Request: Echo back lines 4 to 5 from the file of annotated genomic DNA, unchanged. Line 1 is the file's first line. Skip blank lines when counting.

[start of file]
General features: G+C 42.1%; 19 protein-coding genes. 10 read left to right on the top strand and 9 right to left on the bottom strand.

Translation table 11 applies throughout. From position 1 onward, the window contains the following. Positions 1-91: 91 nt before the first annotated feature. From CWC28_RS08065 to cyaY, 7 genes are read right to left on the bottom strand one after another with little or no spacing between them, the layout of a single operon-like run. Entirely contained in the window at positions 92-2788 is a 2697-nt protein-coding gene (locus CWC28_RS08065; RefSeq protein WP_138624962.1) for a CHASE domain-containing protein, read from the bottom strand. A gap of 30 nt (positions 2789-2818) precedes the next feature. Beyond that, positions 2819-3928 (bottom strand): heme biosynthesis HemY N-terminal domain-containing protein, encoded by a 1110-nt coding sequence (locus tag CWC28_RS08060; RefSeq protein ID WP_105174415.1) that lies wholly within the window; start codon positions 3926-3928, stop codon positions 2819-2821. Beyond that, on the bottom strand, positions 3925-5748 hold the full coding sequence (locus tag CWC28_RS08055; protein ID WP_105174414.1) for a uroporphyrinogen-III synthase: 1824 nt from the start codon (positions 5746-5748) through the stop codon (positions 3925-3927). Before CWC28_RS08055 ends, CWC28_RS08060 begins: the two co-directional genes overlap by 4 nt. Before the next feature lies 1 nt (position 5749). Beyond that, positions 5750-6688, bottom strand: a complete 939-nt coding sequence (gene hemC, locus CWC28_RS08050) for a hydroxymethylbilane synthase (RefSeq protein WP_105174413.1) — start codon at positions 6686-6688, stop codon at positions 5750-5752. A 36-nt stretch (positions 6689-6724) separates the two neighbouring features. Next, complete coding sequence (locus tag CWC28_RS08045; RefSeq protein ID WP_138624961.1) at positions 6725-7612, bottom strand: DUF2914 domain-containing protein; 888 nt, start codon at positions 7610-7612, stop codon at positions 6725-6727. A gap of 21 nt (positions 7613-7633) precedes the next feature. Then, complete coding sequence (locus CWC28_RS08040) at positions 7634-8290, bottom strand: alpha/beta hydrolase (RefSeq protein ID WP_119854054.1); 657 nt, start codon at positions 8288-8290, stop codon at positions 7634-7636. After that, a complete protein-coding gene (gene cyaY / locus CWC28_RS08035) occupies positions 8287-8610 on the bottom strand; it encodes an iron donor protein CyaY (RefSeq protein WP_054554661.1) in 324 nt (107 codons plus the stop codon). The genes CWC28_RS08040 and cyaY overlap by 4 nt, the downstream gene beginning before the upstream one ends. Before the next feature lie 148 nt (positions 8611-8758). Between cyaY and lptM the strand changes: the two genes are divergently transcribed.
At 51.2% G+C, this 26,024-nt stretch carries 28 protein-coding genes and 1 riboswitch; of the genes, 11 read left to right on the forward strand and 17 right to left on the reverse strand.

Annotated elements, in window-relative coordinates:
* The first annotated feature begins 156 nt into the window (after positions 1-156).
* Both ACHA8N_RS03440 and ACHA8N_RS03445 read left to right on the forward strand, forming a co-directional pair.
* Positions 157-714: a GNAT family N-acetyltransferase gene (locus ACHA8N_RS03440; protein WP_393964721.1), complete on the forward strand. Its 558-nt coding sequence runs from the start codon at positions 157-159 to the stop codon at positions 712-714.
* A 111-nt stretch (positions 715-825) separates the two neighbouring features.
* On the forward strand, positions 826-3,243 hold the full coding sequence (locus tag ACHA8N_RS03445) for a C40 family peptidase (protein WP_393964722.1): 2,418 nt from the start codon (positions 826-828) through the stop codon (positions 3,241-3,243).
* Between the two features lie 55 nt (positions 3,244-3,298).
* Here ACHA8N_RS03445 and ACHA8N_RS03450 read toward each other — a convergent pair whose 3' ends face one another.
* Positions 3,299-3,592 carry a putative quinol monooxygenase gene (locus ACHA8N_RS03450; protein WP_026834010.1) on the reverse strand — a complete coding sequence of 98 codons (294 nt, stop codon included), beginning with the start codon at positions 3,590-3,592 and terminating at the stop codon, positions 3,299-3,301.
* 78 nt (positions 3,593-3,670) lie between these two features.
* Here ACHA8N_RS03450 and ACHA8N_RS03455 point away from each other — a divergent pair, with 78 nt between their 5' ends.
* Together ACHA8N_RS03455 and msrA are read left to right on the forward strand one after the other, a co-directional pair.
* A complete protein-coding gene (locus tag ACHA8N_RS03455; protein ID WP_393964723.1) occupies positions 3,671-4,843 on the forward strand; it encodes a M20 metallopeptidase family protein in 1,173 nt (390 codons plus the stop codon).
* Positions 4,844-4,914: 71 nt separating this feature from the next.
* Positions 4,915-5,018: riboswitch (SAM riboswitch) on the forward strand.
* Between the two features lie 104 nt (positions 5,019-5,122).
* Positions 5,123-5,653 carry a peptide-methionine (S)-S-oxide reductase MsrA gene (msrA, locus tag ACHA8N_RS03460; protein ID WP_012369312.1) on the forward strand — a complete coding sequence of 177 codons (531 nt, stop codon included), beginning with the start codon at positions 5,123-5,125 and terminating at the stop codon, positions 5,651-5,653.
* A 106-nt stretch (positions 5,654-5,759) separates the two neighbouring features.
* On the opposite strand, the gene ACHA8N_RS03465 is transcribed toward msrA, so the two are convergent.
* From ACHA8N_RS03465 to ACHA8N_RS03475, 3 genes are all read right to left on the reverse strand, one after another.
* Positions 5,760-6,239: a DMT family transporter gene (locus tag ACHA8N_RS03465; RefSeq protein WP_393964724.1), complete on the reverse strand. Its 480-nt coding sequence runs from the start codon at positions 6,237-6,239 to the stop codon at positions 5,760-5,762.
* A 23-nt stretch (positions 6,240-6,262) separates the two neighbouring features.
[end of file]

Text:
Annotated elements, in window-relative coordinates:
* The first annotated feature begins 156 nt into the window (after positions 1-156).